Headlines are a buzz with this week’s French presidential debate where candidate Emmanuel Macron came out on top.
Market sentiment improved, evidenced by gains in the Euro currency and a narrowing yield differential between French and German government bonds.
This also follows last week’s election in the Netherlands where voters denied far-right populist candidate Geert Wilders in favor of liberal conservative Prime Minister Mark Rutte.
Because of these events, current European leadership hopes to avoid another Brexit or U.S. election outcome.
But, the European train wreck is not over by any stretch. Take a look …
How’d we get here?
Years of aggressive financial risk-taking, overspending and burgeoning debts led to financial panic, bailouts and rising social unrest.
Between 2014 and 2016, the euro sank fast, taking much of Europe down with it. The trillion-dollar bailouts and money-printing operations engineered by Europe’s strongest economies only made the situation worse.
And volatile political conditions are fueling extreme right-wing movements that pushed the political landscape further to the right.
Consider recent headlines …
- Energized populist movement fueling fascism, with some going as far as “embracing World War II era policies.”
- Neo-fascists winning regional offices in Slovakia.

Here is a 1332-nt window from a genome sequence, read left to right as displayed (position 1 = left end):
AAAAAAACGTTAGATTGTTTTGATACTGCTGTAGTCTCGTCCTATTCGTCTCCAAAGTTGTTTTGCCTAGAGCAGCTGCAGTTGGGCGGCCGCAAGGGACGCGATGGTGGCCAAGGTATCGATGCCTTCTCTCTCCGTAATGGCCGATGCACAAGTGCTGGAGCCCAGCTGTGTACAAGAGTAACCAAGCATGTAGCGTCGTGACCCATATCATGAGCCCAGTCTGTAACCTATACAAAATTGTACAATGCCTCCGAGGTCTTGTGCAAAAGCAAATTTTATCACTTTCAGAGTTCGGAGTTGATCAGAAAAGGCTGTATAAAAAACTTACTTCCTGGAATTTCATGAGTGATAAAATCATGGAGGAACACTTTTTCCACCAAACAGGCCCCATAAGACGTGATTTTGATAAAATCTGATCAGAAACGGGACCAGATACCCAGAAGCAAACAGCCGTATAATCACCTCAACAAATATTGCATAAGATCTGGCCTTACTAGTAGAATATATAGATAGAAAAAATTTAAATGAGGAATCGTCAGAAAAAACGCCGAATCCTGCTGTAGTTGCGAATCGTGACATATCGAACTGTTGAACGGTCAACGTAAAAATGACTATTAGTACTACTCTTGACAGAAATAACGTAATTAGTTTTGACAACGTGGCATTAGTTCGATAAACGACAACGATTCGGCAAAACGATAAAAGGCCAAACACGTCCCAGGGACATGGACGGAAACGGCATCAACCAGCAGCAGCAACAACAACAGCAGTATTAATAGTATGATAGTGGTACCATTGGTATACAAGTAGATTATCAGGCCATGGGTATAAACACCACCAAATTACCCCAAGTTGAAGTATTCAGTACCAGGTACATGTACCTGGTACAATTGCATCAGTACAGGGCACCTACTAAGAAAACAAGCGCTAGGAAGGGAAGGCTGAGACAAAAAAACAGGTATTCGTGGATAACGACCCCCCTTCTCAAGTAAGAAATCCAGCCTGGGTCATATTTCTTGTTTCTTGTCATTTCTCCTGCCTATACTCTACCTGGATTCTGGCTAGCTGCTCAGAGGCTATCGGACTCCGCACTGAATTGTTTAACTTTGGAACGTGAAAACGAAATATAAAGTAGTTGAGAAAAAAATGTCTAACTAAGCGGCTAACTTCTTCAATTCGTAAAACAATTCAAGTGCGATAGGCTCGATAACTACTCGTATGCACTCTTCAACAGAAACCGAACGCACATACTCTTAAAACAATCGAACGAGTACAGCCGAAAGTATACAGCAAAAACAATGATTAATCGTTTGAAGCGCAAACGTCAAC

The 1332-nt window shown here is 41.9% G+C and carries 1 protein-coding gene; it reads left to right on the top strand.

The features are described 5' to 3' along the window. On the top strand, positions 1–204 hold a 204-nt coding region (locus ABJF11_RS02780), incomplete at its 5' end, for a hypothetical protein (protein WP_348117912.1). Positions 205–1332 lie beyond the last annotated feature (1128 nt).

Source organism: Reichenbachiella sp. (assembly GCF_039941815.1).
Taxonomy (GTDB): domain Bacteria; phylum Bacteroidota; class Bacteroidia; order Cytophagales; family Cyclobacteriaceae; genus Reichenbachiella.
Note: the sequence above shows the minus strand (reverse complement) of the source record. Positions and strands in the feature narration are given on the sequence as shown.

- Turkish President Erdogan referring to European leaders as Nazi’s.
With several political elections across Europe in the coming months, many strongmen choose to ramp up nationalist rhetoric.
This too will not end well.
Consider the French election, where Marine Le Pen broadens her appeal and puts a presidential victory in reach.
While support for far-right populist candidate Le Pen may be ticking lower, so was Donald Trump’s going into the November 2016 election.
It’s too early to say if the populist tide may turn away from the Brexit movement. But it doesn’t matter.
Reforms across the euro zone are needed right now to restore confidence. But that’s going to be a tough row to hoe, especially with so many deep-rooted beliefs over what should be done. Here are just a few:
- Common market underpinned by substantial subsidies for poorer countries.
- Direction on immigration.
- Managing very different growth rates across the European Union.
And don’t forget the lingering debt load that has Europe drifting closer to a sovereign debt crisis.
The fact is, Europe is splintering and going bust.
And as the final shoe drops, there will be massive capital flight into safe-havens such as U.S. stocks and AAA Corporate debt.
Like Larry said: Prepare for a five-year roller coaster ride through hell.
The best way to do this is to buy blue-chip U.S. stocks on pullbacks and buy gold when the signal comes — I’ll tell you when.